Of great concern since the change in legislation is the ability for on property clearance of stock. On property clearing is hazardous.  Many yards are unsuitable for Inspecting stock efficiently.  There is always the risk of cattle getting boxed and potentially cattle going to the free area that have not been inspected. Dip samples are to be no older than 30 days and it can take up to 3 weeks to get a result.

Low risk carriers such as horses may be a problem. Horses travelling to NSW from Qld Tick Infected Area need to be inspected and sprayed by and Accredited Certifier whereas those travelling to the Tick Free area of Qld enter at the owner’s discretion. It is not possible to see larval ticks on a horse.

It would be very easy to blame the Accredited Certifiers at times but I believe the root of this non -functioning system is how it has been orchestrated. To become an Accredited Certifier involves a three day course in addition to inspecting cattle under supervision until a level of competency is held. With limited qualified DAFF staff available are these Certifiers receiving adequate experience and training? There used to be 15 Stock Inspectors at a quoted cost of $1.9 million per annum, now we have 90 accredited assessors.

We currently have 223,000 public servants in Queensland and not one Stock Inspector on the tick line.  With an industry worth $4.15 billion in Qld and $14 billion nationally, if areas become reinfected what is going to be the cost to the industry? Loss of production, the cost of chemicals, the loss of the southern markets, our time, our neighbours, producers who were once organic now forced to use chemicals and loss in hide value etc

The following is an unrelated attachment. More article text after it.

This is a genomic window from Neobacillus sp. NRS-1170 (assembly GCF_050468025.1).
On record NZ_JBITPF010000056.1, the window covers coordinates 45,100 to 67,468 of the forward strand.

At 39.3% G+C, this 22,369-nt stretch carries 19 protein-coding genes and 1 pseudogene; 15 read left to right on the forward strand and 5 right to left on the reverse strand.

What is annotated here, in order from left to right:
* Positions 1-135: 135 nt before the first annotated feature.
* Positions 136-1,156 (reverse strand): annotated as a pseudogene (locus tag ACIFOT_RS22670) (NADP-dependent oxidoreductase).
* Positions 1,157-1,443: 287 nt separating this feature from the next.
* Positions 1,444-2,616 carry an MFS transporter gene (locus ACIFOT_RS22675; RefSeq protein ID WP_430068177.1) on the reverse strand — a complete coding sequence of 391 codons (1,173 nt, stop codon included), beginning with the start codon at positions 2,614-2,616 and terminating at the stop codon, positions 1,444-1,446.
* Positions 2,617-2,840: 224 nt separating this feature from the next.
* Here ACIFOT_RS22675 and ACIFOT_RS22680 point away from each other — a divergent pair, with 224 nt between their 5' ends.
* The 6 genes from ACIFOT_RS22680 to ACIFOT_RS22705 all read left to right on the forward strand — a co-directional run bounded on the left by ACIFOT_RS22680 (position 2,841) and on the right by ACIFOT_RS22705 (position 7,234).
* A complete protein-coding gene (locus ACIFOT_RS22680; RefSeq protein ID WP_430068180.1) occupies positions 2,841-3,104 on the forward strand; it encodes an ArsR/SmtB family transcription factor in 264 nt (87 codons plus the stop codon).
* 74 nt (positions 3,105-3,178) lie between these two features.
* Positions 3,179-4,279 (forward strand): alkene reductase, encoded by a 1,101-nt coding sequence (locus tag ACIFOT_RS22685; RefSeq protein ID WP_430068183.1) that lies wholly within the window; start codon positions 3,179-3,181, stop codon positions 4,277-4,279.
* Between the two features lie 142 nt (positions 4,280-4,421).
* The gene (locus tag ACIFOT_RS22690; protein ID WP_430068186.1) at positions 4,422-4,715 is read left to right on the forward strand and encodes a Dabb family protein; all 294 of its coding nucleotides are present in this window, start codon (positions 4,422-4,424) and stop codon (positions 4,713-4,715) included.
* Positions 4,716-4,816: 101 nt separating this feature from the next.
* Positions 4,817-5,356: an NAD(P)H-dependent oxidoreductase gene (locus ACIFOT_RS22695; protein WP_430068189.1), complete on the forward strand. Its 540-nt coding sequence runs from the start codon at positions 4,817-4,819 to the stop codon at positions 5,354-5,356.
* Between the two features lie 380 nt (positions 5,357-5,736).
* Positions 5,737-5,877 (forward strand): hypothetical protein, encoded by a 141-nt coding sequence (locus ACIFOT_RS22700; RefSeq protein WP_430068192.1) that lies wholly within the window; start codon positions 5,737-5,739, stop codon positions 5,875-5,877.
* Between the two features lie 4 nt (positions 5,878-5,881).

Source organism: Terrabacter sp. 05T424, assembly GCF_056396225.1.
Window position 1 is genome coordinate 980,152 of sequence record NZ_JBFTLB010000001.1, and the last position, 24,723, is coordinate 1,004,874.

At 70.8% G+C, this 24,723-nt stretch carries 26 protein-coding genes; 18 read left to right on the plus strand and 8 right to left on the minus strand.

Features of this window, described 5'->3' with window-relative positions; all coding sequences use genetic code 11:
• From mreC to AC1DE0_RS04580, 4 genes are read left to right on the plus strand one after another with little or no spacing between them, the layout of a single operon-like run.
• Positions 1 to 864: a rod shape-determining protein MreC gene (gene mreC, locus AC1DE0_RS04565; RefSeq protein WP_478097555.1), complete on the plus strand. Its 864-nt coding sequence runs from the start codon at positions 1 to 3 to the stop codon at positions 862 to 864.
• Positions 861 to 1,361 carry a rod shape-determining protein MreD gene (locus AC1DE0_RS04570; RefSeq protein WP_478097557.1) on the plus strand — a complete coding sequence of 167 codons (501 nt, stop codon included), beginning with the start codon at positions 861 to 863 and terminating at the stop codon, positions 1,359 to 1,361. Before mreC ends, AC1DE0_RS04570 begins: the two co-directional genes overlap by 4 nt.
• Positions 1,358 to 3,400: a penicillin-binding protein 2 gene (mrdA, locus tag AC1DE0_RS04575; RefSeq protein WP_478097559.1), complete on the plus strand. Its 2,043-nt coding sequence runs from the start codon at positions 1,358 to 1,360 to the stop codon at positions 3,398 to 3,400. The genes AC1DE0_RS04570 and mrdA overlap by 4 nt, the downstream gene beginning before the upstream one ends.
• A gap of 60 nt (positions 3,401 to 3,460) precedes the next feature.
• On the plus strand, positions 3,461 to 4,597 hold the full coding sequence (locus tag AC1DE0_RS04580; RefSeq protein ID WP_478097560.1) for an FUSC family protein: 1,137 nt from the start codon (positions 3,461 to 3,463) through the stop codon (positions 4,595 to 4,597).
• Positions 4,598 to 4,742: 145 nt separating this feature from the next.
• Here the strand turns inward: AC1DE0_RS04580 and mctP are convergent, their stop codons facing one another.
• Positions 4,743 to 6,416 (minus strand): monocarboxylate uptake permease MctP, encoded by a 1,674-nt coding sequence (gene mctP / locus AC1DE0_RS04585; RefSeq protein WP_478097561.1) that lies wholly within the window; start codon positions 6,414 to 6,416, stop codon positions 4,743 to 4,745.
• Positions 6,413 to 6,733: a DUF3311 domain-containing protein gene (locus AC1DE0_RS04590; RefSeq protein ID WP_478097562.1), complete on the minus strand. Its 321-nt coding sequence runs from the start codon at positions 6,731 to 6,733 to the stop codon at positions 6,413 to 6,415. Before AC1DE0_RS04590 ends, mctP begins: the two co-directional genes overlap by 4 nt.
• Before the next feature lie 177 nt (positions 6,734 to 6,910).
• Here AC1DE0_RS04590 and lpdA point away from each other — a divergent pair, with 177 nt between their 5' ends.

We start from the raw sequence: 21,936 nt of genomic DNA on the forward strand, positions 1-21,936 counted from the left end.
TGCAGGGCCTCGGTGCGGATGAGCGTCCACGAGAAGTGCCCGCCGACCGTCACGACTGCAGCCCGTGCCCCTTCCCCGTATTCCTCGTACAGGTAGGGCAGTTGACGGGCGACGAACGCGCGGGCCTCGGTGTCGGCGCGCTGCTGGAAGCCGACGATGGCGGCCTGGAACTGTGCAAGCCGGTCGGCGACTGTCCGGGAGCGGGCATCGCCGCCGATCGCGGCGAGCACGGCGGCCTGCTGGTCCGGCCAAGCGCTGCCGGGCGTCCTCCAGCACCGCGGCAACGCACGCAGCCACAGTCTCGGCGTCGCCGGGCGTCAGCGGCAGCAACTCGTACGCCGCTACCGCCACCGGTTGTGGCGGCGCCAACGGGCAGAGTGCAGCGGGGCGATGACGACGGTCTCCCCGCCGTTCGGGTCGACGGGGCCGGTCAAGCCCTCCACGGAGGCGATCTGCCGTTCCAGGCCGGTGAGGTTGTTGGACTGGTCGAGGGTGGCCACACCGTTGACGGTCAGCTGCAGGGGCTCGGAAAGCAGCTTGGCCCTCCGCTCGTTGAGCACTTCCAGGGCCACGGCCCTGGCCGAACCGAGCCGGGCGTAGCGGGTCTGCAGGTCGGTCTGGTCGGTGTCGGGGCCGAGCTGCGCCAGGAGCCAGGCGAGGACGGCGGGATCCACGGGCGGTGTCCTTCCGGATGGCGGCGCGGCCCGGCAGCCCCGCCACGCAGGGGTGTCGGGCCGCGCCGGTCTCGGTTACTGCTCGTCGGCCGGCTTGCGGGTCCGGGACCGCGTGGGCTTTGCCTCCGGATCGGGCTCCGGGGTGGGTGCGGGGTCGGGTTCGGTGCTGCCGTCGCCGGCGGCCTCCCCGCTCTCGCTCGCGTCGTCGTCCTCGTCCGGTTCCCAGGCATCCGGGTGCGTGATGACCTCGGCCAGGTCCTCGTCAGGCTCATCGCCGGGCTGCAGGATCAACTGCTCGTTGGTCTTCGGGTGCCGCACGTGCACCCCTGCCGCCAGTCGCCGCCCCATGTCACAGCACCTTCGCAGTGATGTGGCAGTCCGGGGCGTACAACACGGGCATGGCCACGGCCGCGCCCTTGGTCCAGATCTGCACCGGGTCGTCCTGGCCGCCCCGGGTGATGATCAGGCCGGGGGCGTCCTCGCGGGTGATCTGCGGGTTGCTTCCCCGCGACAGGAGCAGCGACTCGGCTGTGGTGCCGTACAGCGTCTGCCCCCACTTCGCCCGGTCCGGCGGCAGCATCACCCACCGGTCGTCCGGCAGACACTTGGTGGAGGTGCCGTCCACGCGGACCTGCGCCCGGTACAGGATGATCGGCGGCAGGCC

I would like to invite the Minister for Agriculture (The Hon. Mark Furner MP) and yourself, to an on-property meeting and tour to see first-hand the magnitude of the potential problem.


Yours faithfully

Denis Conway, Taroom



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  1. Peter Holland, 23/08/2018

    Denis a very good and non aggressive reply. This should automatically serve notice to Hon. Mr Mark Furner that You will meet Him with the respect deservant of His position. The least costly and more efficient way Bio-Security wise to handle the tick issue is (1) A Buffer zone (2) DAF Stock Inspector for checking for ticks and the monitoring of The movement of Livestock from tick infested areas.

  2. Dr Glenn Anderson, 22/08/2018

    Tick control is complex at the best of times and we now live in a world where there is resistance to every family of chemicals used to control ticks. Macrocyclic lactones/mectins have never been the ideal treatment for clearing the tick line because of their systemic action and the associated lag time for full efficacy, but they have been an important option because until recently, they were still working well even when nothing else (including amitraz, the chemical used in clearance dips) was. It is obvious that in this situation where producers may not get entirely clean cattle despite their best (and entirely appropriate) efforts, systems must be in place to catch infested cattle before they cross the line. It is important to note that even in the days of DPI clearance dips, there were incursions of tick infested cattle west of the line, so no system is going to be perfect. The key question is what system will likely give the best result for all concerned in today’s even more complex environment.